CHICHÉN ITZÁ Yucatán – (Efe) – The intense sun rays heat up the archaeological zone of Chichén Itzá, in the southeastern Mexican state of Yucatán, where three Mexican restorers are about to finish one of the most ambitious projects of the National Institute of Anthropology and History (INAH).
“The light of Kin”, the sun god of the Maya, has approved the participation of archaeologists from Spain, France and Germany and gives a different light tone to the three buildings under restoration, “El Juego de Pelota” (The Maya ball game), “El Templo de los Guerreros” (The Warriors temple) and “La Iglesia”, (The Church).
“It is the first comprehensive restoration project to be carried out on these buildings using intervention techniques,” Eduardo López Calzada, delegate of the INAH Yucatán Center, told Efe.
The Integral Restoration Project Chichén Itzá 2019, which began last July 1, is being carried out with part of the 17 million pesos (847,669 dollars) granted to INAH by the “Patronato de las Unidades Turísticas de Yucatán”.
“With these resources we are intervening in depth buildings of Chichen Itza, Uxmal, Izamal, Kulubá and Dzibilchaltún; some of these sites will have new signs and will recover their majestic beauty”. Explains López Calzada.
Claudia Ocampo Flores, is the restorer of the “Ball game” her satisfaction is enormous and she says: “Since 1930 no deep works were made in the enormous Mayan ceremonial center that measures 150 by 40 meters and has six reliefs in the sidewalks”.
Pride blossoms in the young restaurateur’s face as tourists from Germany, Spain, the United States, Belgium, France, Russia, Canada, Singapore and other countries are amazed at the central scene depicting Ah Puch, the Mayan god of death.
On one side is a warrior-player who holds in his hand the head of the losing opponent who is on his knees. “We don’t know if they are Mayans against Toltecs because the decoration of the players is very similar.” Seven snakes sprout from the neck of the decapitated man, giving life to a tree with their blood. “This tells us that the Mayas saw sacrifice as the giver of life,” she explains.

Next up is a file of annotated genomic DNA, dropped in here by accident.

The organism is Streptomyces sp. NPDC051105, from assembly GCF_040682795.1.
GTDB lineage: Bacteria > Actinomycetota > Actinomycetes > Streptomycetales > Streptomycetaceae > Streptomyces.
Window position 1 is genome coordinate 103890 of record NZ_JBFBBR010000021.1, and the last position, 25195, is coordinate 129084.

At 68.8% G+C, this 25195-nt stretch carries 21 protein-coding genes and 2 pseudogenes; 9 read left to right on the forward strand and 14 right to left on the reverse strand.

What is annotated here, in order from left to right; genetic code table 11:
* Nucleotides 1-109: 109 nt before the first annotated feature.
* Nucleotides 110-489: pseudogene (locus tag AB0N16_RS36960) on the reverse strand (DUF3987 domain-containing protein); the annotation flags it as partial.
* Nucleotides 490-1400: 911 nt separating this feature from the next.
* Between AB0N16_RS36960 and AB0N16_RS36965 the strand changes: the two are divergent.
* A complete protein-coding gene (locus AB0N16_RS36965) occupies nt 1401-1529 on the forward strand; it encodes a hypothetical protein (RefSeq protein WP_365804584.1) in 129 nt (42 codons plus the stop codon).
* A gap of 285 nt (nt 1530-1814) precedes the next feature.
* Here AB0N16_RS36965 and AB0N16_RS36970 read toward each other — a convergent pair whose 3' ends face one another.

In the bowels of Chichén Itzá, where the sun’s rays do not reach, treasures are also kept for humanity, which may be reopened in the next few years to the thousands of visitors who annually come to see one of the “New Seven Wonders of the World”.
“In the substructure of the Temple of the Warriors we focus on the integral intervention of the pictorial elements in the pilasters that, unlike what is outside the archaeological zone, still preserve their polychromy, the art of painting or decorating with various colors,” explains restorer Claudia García Solís.
The relevance of the work carried out by the INAH Yucatan Center lies in the fact that “everything is original”. The site shows the technique used by the Mayas in soft and homogeneous quarry stones, which allowed them to work, lime based paint with natural pigments, such as iron oxide.
The pilasters, also illuminated with the typical Mayan blue, “have relevance in the universal sense because Chichen Itza is a world heritage of humanity that shows the splendor of architecture and manifestations of ancient civilization,” says Garcia.
For the specialist, the mark left by Mayan painters, sculptors and architects in Chichén Itzá -which according to archaeologist Juan Octavio Juárez Rodríguez receives more than 2.7 million visitors a year- is one of humanity’s greatest achievements.
Chichen Itza is living a historic moment “thanks to the cleverness of men and women who left their universal values embodied in the glyphs and characters engraved on stone that could be warriors or gods,” she says.
In the jungle surrounding the 1,547-hectare (3,823 acres) site of Yucatan’s most visited archeological site, the sun that seeps through the trees, gives deities of the past grieve as they witness how more than 1,200 street vendors who have invaded their sacred grounds, deceive tourists and sell objects made in China.
The tour of the central area of Chichén Itzá allows the visitor to enjoy “The Red House” and “The Observatory” whose magnificence grows with the sunlight, even against the eclipse that is the presence of the street vendors, with alpaca rings, warriors, Mayan calendars, blankets, t-shirts, and any unimaginable article that has nothing to do with this ancient civilization, most of all with the famous “Made in China” label.
At every step of the four kilometers separating the “Temple of the Warriors” from the “Church” the restorer Karla Martínez López does not hide her admiration for the architectural beauty of the place, especially the building she rescues with the support of Mexican and foreign archeologists.
“La Iglesia (The Church) is one of the most beautiful mosaic-style buildings of the Early Classic (900 A.D.),” she says.
She assures that no work had ever been done on the building that shows faces of Chaac, the god of rain, and that despite the weather “it never collapsed”. Many people don’t know about the building, “perhaps because it’s in the furthest part of the archaeological zone, but it’s a beautiful place where the Mayas performed their ceremonies,” she explains.
Chichen Itza the place of the “water magicians” with its majestic architectural designs and remarkable Cosmo-vision awaits for those who want live a mystical Mayan experience.
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